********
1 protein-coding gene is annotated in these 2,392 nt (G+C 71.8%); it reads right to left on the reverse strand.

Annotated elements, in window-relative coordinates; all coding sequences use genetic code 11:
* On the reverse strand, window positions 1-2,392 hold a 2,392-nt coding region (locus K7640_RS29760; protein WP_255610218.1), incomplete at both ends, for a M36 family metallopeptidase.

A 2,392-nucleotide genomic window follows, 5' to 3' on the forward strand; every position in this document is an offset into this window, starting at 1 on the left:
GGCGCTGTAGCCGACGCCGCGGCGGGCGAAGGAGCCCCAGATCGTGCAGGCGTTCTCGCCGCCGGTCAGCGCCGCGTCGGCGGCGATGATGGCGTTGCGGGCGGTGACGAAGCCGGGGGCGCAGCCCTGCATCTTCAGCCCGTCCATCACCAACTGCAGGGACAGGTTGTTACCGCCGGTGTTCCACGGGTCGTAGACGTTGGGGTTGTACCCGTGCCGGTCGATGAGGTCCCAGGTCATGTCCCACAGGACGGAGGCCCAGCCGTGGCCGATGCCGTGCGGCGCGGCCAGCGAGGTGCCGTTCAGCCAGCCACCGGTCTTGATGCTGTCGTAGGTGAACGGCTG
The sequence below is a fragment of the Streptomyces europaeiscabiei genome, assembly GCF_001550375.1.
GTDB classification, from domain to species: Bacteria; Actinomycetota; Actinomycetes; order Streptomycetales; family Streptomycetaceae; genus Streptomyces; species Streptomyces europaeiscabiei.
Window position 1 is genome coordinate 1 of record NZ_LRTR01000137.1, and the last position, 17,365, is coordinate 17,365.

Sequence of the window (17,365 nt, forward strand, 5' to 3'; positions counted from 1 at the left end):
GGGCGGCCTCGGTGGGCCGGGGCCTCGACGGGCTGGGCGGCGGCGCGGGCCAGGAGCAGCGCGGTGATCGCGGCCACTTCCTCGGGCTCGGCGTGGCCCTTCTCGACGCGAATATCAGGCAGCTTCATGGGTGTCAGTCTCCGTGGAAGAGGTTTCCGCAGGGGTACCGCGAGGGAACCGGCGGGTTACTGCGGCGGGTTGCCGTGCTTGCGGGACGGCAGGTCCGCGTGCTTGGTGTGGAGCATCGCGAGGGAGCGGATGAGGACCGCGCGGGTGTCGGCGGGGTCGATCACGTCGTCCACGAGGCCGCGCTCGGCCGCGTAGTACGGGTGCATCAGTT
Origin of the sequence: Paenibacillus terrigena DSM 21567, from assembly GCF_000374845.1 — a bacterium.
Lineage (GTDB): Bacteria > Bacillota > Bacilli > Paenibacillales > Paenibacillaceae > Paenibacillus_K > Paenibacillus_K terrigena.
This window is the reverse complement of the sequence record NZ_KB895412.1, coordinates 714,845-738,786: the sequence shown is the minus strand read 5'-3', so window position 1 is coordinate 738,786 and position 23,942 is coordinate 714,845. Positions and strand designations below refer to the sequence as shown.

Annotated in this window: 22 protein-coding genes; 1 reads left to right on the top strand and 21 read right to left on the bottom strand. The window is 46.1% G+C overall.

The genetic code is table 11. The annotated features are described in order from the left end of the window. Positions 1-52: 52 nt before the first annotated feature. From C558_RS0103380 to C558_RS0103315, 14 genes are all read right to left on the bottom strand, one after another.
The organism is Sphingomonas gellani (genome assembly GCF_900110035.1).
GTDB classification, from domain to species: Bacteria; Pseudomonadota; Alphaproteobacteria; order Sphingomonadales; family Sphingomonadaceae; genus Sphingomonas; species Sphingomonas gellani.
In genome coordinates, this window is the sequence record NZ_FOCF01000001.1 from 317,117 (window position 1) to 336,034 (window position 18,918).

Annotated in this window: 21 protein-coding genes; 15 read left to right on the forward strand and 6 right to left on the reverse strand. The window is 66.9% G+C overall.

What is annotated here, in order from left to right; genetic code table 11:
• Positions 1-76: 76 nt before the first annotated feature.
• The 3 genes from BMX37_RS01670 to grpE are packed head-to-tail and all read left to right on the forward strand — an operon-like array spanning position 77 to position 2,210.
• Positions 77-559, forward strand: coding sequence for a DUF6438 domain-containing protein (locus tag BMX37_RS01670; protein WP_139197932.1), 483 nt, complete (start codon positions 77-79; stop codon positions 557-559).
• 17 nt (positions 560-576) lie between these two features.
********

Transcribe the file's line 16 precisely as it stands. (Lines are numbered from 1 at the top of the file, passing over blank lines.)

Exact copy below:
The organism is Sphingomonas gellani (genome assembly GCF_900110035.1).